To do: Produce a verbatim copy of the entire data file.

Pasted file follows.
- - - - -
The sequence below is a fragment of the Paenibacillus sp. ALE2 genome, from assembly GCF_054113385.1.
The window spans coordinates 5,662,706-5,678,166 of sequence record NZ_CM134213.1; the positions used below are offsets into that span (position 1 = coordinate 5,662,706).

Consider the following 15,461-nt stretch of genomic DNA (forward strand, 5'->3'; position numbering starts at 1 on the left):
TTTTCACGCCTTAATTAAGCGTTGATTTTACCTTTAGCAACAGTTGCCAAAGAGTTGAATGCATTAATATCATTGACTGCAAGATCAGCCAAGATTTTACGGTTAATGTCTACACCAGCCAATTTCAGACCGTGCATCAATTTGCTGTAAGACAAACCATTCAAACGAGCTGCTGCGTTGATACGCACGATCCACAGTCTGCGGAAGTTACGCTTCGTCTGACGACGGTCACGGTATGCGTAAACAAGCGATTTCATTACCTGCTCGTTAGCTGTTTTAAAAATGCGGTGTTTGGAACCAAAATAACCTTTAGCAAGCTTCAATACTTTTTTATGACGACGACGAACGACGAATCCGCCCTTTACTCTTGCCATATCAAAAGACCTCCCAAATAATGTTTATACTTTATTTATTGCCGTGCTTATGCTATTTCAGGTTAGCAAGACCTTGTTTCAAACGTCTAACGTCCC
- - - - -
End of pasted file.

The sequence below is a fragment of the Paenibacillus sp. ALE2 genome, from assembly GCF_054113385.1.
The window spans coordinates 5,662,706-5,678,166 of sequence record NZ_CM134213.1; the positions used below are offsets into that span (position 1 = coordinate 5,662,706).

Consider the following 15,461-nt stretch of genomic DNA (forward strand, 5'->3'; position numbering starts at 1 on the left):
TTTTCACGCCTTAATTAAGCGTTGATTTTACCTTTAGCAACAGTTGCCAAAGAGTTGAATGCATTAATATCATTGACTGCAAGATCAGCCAAGATTTTACGGTTAATGTCTACACCAGCCAATTTCAGACCGTGCATCAATTTGCTGTAAGACAAACCATTCAAACGAGCTGCTGCGTTGATACGCACGATCCACAGTCTGCGGAAGTTACGCTTCGTCTGACGACGGTCACGGTATGCGTAAACAAGCGATTTCATTACCTGCTCGTTAGCTGTTTTAAAAATGCGGTGTTTGGAACCAAAATAACCTTTAGCAAGCTTCAATACTTTTTTATGACGACGACGAACGACGAATCCGCCCTTTACTCTTGCCATATCAAAAGACCTCCCAAATAATGTTTATACTTTATTTATTGCCGTGCTTATGCTATTTCAGGTTAGCAAGACCTTGTTTCAAACGTCTAACGTCCC